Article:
Breaking the Stigma! Let’s talk about the mental health of Black Children and Adolescents
Welcome to the final blog post of our Black History Month Wellness Series for 2022.
When I heard the news concerning the suicide of Cheslie Kryst, attorney, television correspondent, and former Miss USA, I was left speechless like many of you. Suicide rates amongst people of color are skyrocketing. And for every story that makes national headlines, ten more don't.
I understand that many of my listeners are parents, grandparents, aunts, and uncles dealing with children, adolescents, and young adults living with mental health concerns..
My goal with this final episode of the series was to start a conversation that encourages solutions to propel us out of hiding, shame, and guilt.
In this blog post, I am sharing four ways to break the stigma surrounding mental health in children.
Representation In The Media
In last week's episode, we discussed How Representation Can Improve Your Child's Mental Health.
The National Health Institute reports that 1 and 3 adolescents will experience anxiety disorders. In addition, studies have found high rates of depression, anxiety, suicidal ideation, and suicide for black children and youth. With so many children and adolescents impacted by mental health issues, adults can help break mental health stigmas by exposing their children to age-appropriate books, movies, etc.
These stories shed light on mental health challenges and offer positive and realistic outcomes. In the show notes for this series, I have included books that adults can use to create dialogue around these sensitive subjects.
The Power Of Influencers
In 2019, research concluded that social media negatively impacted adolescent's mental health. The article discussed various ways that social media leads to depressive moods, low self-esteem, and poor body images. We cannot deny the power and reach of influencer marketing - which is one of the reasons that I created this podcast as a resource to break the stigma. I implore influencers with larger audiences to do the same. If you have a social media account or work with children and their families, I encourage you to share this podcast and to start conversations about Mental Health on your Platforms. . Together we can do our part to end stigmas surrounding mental health in children.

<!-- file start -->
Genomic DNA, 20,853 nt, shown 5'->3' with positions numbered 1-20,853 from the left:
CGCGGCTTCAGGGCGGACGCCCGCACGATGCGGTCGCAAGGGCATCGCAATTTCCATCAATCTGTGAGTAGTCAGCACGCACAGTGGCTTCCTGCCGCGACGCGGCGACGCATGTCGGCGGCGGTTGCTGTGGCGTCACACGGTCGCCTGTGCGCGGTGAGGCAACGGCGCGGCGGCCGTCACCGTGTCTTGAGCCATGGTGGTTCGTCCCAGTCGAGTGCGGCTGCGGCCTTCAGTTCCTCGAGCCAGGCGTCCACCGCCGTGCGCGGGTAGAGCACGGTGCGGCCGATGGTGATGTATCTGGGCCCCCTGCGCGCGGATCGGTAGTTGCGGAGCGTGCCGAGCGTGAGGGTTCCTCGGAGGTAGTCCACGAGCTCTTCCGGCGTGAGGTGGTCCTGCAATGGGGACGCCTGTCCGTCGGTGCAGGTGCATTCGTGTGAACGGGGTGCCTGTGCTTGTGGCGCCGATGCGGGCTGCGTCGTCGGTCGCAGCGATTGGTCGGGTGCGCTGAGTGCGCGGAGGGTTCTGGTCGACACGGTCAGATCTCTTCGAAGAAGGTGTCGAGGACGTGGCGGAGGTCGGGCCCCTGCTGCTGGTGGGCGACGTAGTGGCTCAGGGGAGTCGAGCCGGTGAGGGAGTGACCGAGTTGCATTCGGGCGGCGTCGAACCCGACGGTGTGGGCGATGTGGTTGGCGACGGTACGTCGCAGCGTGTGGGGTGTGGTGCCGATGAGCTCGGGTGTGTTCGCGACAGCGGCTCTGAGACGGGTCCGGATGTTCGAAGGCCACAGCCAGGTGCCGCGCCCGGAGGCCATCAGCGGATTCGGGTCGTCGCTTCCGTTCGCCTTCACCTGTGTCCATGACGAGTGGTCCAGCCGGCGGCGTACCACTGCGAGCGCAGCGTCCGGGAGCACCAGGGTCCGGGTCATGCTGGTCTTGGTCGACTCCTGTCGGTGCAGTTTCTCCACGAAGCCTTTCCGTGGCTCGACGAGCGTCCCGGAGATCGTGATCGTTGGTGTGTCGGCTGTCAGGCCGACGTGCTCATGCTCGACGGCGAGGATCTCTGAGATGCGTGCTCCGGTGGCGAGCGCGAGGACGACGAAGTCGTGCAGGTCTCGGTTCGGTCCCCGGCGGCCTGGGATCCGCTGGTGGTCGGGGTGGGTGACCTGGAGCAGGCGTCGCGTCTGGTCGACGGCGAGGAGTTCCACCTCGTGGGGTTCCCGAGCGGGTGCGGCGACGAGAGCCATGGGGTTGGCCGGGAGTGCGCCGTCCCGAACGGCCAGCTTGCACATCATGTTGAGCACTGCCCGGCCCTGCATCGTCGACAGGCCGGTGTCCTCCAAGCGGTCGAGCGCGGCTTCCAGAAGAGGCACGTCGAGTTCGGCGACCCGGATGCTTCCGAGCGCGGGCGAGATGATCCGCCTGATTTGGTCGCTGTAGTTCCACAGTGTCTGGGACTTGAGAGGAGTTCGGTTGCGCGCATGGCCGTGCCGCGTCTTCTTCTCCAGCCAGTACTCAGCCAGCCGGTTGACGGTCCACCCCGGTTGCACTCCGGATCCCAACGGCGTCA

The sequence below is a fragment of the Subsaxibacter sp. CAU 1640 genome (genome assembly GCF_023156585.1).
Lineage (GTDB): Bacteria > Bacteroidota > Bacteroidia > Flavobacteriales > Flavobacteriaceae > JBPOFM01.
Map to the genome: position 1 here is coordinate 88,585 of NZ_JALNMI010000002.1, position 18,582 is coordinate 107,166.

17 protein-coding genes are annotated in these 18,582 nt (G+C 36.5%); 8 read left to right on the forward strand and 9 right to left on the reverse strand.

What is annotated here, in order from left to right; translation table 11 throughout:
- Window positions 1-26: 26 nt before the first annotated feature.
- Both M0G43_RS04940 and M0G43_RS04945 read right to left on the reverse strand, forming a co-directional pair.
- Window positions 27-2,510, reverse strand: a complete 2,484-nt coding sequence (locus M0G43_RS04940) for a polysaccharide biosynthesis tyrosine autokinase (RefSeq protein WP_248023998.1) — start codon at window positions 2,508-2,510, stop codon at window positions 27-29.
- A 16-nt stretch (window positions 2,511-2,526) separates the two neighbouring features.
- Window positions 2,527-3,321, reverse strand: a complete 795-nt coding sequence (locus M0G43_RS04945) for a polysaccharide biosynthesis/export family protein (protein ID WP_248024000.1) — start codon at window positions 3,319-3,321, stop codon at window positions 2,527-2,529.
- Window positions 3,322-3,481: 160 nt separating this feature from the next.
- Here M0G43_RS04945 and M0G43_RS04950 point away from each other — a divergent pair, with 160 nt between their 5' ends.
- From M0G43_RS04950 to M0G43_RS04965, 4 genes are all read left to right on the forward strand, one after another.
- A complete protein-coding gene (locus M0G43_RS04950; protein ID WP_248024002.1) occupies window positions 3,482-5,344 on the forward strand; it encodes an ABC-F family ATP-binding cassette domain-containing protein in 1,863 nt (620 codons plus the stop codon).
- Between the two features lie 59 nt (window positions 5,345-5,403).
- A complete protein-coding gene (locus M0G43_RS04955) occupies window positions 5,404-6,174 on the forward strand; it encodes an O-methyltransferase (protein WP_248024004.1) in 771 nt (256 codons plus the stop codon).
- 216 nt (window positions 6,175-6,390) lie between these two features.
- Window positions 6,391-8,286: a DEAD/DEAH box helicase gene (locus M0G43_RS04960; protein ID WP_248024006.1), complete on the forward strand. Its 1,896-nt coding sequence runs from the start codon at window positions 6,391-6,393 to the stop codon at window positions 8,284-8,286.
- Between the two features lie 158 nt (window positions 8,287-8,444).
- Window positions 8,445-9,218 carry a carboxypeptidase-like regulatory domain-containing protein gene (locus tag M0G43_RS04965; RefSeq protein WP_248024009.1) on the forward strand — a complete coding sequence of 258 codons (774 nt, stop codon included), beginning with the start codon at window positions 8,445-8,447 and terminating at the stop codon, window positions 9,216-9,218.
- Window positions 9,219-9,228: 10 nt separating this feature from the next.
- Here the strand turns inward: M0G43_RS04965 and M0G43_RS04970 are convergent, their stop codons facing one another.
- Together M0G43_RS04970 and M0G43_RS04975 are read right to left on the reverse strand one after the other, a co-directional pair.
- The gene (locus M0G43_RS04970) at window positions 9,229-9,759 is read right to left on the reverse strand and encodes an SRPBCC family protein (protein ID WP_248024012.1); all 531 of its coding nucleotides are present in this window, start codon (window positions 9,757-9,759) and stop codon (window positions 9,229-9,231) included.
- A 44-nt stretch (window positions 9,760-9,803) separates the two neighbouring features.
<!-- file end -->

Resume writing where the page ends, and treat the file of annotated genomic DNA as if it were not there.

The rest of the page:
Black Mental Health Professionals
When I begin working with families and their children, I hear how happy they are to have a professional they can relate to—professionals with a shared cultural experience as the community they serve help make seeking therapy easier.
We can start to build a community of professionals we trust by encouraging our children to enter the profession of mental health. . There are many ways to enter the field of mental health, and the education requirements vary. If you or someone you know is interested in learning more, please email me; I'm happy to share what I know.
Treatment Assessability And Open Dialogue
Conversations are healing -yet I know that when children are diagnosed with mental health disorders such as ADHD, anxiety, etc., parents frequently tell me that they want to keep the child's diagnosis a secret. They fear that family and friends will judge their child and their parenting. The stigma that mental illness results from lousy parenting or evil forces at play is another reason millions of children and families suffer in silence- refusing to seek support. Also, parents and a supportive community act as advocates for children.
Sitting down with school officials, grandparents, and anyone else who will come into contact with your child is the first step to creating an environment that your child can thrive in so that they can go on to live enriched lives and have success stories.
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